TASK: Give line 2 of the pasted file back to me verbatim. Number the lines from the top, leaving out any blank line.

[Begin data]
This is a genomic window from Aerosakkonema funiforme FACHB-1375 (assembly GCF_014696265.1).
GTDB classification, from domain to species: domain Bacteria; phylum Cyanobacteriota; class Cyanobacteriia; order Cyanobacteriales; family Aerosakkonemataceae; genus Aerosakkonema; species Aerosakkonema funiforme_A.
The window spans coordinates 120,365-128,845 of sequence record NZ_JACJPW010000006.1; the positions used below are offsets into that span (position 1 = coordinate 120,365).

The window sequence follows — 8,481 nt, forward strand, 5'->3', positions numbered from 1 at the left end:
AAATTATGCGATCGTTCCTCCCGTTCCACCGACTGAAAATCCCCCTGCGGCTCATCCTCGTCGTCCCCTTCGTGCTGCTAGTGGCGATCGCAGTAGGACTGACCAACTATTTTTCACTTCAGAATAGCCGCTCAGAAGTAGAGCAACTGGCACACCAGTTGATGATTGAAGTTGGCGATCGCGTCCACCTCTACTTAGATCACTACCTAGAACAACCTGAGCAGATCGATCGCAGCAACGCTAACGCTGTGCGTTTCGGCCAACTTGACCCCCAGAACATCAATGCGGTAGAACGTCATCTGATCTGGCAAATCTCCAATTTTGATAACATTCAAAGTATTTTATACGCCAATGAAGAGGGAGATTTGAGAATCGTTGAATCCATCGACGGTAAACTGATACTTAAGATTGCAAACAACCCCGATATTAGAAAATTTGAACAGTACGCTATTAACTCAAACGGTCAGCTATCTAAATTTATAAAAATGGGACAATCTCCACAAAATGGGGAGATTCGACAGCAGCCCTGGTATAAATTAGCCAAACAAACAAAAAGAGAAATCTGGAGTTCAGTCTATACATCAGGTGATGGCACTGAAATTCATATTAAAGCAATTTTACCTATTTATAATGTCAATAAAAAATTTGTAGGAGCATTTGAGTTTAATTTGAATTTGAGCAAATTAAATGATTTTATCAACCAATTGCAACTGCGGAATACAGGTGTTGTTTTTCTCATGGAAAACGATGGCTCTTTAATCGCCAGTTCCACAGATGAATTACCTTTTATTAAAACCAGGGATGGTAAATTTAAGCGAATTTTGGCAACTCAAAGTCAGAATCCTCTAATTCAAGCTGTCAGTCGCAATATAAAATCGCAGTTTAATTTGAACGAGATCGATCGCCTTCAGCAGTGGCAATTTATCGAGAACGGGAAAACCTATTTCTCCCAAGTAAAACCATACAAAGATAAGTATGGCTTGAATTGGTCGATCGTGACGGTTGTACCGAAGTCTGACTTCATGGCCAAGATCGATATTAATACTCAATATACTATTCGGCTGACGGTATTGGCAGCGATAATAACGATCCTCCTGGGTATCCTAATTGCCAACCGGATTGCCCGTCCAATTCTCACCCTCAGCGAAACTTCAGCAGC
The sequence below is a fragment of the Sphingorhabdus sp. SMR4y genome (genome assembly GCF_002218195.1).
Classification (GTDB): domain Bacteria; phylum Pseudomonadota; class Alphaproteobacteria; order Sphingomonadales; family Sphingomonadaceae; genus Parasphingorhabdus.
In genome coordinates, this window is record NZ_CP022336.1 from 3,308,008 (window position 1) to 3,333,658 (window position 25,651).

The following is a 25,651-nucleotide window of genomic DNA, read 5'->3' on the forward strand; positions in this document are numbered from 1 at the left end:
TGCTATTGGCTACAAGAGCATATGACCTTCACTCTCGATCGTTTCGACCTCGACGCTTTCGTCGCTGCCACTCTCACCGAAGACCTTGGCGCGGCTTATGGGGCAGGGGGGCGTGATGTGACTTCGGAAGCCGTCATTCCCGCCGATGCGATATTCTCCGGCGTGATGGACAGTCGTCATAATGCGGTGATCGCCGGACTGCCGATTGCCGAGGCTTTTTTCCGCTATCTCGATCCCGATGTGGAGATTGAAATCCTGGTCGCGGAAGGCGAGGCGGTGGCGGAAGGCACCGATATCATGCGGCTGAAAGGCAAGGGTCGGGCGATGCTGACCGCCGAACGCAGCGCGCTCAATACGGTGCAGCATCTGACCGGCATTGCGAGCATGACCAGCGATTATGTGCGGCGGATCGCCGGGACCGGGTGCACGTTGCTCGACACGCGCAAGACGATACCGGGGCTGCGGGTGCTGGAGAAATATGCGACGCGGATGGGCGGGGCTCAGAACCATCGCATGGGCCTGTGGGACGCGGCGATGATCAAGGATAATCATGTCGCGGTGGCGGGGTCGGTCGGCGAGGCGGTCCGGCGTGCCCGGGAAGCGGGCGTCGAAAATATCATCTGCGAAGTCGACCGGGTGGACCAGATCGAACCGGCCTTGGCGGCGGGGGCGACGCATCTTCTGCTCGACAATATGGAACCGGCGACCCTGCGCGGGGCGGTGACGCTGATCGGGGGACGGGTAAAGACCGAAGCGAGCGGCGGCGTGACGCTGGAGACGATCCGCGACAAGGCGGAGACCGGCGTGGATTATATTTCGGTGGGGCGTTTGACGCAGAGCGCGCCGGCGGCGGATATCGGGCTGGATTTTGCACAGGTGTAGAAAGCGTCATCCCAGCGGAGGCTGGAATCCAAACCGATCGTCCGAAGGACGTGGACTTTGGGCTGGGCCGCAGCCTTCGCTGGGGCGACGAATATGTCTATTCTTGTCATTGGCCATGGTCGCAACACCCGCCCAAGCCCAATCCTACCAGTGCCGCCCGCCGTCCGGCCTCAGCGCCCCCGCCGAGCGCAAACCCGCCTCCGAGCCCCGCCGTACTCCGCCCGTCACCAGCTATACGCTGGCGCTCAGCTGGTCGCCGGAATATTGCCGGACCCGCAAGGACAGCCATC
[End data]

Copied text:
GTDB classification, from domain to species: domain Bacteria; phylum Cyanobacteriota; class Cyanobacteriia; order Cyanobacteriales; family Aerosakkonemataceae; genus Aerosakkonema; species Aerosakkonema funiforme_A.